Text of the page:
Sunday, January 24, 2016

Koh Samui for Green Travelers

Posted by Amanda Villaruel | |
Tomorrow I'll be leaving for a business trip to Myanmar. When I have to travel halfway around the world, I thought, why not combine it with a trip to Thailand ? :-)

I believe it's called "bleisure" these days ;-)

The Koh Samui-series will include general travel information for Koh Samui, and when I return from the trip, I'll be writing separate posts about vegetarian/vegan restaurants, and green activities. Stay tuned!
Koh Samui at night. Photo courtesy of iStock/savoia.
Koh Samui at night. Photo courtesy of iStock/savoia.

So, why Koh Samui? When there are other gorgeous islands in Thailand that are less crowded?

Koh Samui has an airport, which was the decisive factor. Especially when I only have five days available in the country ;) Another important factor was: "where are the vegetarian and vegan restaurants?"

Definitely, Koh Samui!

All links below are non-commercial. 

How to get to Koh Samui from Bangkok

Alternative 1: Fly directly to Koh Samui with Bangkok Airways. Thai Airways has a few departures to the island, but Bangkok Airways has a lot more competitive prices and have many departures from Suvarnabhumi airport.

Price: around 4,400 B one-way from Bangkok. They offer tickets at lower prices, but I was too late and got stuck with the expensive ticket.

Once you arrive at Samui airport, you can choose to take a taxi or the shuttle bus. The ticket price for the shuttle bus cost 130 B.

Post travel report: If you're staying around Chaweng beach and want to head to the airport, you can grab a taxi or ask the hotel to arrange it for you. I found taxis along Chaweng road, and all of them wanted 300 B to get to the airport. I suggested a price of 200 B and the taxi drivers were OK with that.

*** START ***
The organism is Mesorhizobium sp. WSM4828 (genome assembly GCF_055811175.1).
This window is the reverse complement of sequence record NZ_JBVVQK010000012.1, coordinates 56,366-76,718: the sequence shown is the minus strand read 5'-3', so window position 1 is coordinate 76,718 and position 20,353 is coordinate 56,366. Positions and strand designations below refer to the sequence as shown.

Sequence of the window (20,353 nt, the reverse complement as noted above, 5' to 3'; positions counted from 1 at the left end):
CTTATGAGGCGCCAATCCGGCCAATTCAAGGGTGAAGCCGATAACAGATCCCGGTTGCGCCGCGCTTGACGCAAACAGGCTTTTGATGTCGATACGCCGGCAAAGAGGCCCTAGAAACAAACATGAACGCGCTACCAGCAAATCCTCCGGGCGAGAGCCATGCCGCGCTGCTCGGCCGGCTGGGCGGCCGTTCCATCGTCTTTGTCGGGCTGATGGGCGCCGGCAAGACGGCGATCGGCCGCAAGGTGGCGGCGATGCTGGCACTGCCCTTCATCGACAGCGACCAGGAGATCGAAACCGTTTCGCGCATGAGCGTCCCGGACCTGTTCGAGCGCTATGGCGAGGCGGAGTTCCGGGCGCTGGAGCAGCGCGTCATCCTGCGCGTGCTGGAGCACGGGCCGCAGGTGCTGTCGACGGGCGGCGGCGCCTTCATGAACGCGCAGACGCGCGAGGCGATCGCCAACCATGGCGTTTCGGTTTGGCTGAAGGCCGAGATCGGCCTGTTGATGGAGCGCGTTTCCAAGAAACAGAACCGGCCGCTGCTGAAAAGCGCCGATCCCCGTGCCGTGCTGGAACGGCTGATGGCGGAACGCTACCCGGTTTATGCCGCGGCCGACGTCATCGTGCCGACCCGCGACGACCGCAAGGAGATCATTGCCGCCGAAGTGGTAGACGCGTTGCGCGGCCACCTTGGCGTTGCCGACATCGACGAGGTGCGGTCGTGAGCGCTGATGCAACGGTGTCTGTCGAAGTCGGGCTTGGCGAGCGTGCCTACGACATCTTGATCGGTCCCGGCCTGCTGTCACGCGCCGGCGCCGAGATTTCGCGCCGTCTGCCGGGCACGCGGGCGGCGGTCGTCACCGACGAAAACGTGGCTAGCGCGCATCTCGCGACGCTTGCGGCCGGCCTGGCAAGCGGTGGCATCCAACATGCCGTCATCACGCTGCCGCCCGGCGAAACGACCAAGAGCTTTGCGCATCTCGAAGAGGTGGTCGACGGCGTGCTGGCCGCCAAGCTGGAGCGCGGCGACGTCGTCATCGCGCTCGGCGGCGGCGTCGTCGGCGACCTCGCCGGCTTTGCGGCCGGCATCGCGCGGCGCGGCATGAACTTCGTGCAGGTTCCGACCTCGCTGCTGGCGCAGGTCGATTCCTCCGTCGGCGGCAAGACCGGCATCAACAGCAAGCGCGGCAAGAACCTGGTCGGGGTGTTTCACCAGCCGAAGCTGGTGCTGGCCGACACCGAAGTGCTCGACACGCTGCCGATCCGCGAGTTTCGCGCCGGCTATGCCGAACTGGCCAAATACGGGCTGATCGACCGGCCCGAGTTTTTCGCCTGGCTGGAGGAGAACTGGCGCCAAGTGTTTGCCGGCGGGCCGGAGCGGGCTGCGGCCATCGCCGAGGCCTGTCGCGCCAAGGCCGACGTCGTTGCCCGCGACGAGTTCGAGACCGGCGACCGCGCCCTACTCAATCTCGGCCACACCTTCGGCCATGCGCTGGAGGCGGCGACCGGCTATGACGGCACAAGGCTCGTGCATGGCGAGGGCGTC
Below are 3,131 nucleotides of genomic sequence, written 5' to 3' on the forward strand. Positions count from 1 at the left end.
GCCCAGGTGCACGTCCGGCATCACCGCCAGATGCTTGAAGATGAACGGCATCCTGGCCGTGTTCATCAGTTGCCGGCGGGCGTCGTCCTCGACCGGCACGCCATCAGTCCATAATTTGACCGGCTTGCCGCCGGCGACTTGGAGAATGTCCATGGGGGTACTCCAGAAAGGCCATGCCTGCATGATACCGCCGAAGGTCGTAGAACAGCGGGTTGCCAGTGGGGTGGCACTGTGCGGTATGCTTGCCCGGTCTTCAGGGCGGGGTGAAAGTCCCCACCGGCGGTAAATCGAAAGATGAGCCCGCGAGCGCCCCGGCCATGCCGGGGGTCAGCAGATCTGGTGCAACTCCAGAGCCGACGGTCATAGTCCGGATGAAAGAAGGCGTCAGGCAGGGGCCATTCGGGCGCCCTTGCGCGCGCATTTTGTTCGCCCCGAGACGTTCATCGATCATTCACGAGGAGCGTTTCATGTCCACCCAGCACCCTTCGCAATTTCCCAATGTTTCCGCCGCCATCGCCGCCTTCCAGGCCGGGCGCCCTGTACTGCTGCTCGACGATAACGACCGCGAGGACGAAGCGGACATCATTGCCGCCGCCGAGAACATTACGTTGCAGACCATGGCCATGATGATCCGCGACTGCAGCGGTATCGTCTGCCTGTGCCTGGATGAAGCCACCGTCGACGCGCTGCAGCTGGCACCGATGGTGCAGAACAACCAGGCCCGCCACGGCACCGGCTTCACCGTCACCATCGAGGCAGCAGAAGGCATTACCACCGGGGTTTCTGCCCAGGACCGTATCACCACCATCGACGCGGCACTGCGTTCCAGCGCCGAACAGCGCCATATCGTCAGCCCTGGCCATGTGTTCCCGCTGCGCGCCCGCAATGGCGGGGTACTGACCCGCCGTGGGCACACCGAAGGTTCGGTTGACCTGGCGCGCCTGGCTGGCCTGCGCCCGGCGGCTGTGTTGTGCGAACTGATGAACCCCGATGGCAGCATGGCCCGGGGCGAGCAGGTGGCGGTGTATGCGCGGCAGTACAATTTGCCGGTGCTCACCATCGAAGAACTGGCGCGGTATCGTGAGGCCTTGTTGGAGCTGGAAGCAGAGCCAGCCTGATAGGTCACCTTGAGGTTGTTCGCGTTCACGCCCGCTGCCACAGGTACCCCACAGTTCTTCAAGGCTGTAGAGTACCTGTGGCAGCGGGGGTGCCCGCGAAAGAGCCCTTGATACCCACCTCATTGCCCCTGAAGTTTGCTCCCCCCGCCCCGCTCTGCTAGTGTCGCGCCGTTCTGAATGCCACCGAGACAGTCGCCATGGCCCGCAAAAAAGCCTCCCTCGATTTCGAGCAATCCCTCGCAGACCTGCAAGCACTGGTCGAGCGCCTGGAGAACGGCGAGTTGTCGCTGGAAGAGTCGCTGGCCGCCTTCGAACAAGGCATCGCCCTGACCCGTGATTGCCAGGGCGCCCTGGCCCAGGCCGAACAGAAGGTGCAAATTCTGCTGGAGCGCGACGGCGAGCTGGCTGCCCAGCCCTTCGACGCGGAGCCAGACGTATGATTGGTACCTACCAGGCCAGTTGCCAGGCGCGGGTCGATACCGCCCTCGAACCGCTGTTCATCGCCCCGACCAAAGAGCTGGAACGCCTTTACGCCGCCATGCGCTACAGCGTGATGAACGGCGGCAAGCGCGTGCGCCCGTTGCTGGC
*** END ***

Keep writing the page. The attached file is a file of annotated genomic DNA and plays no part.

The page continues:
A typical sunset in Gulf of Thailand - here: Koh Pha Ngan, 2010
A typical sunset in Gulf of Thailand - here: Koh Pha Ngan, 2010

Alternative 2: Flight to Surat Thani airport. Check out Nok Air and Air Asia for flights from Bangkok to Surat Thani, that depart from the domestic airport Don Mueang.

Price: Nok Air offers some pretty cheap tickets (current price 645 B + taxes).

When you've collected your bag at the Surat Thani airport, continue to the Lomprayah desk and buy tickets to Koh Samui (three departures from Surat Thani airport). A ticket (600 B) includes bus from the airport and ferry to Samui. Ferries leave Don Sak pier.

Lomprayah ferry times from Surat Thani city, airport and Donsak pier.

I have mentioned Lomprayah a couple of times now. There are other ferry services to Koh Samui, but many travelers use Lomprayah's services to get to the islands of Koh Phangan, Koh Tao and Koh Samui.

If we compare Lomprayah and another service - Raja Ferry Port - two of Lomprayah's departures are supposedly faster. I've used the Lomprayah services three times before (ferry twice - to Koh Pha Ngan and Koh Tao, and the bus service from Chumphon to Bangkok once). The ferries then were indeed fast, but packed during the high season. The bus transport from Chumphon to Bangkok was a mess. Here's my description six years ago;

"Lomprayah's VIP-buses aren't comfortable; hard seats, no leg room and some woman's plant was touching my face during the entire trip. We didn't get any refreshments either which I'm used to when taking the government buses in Thailand."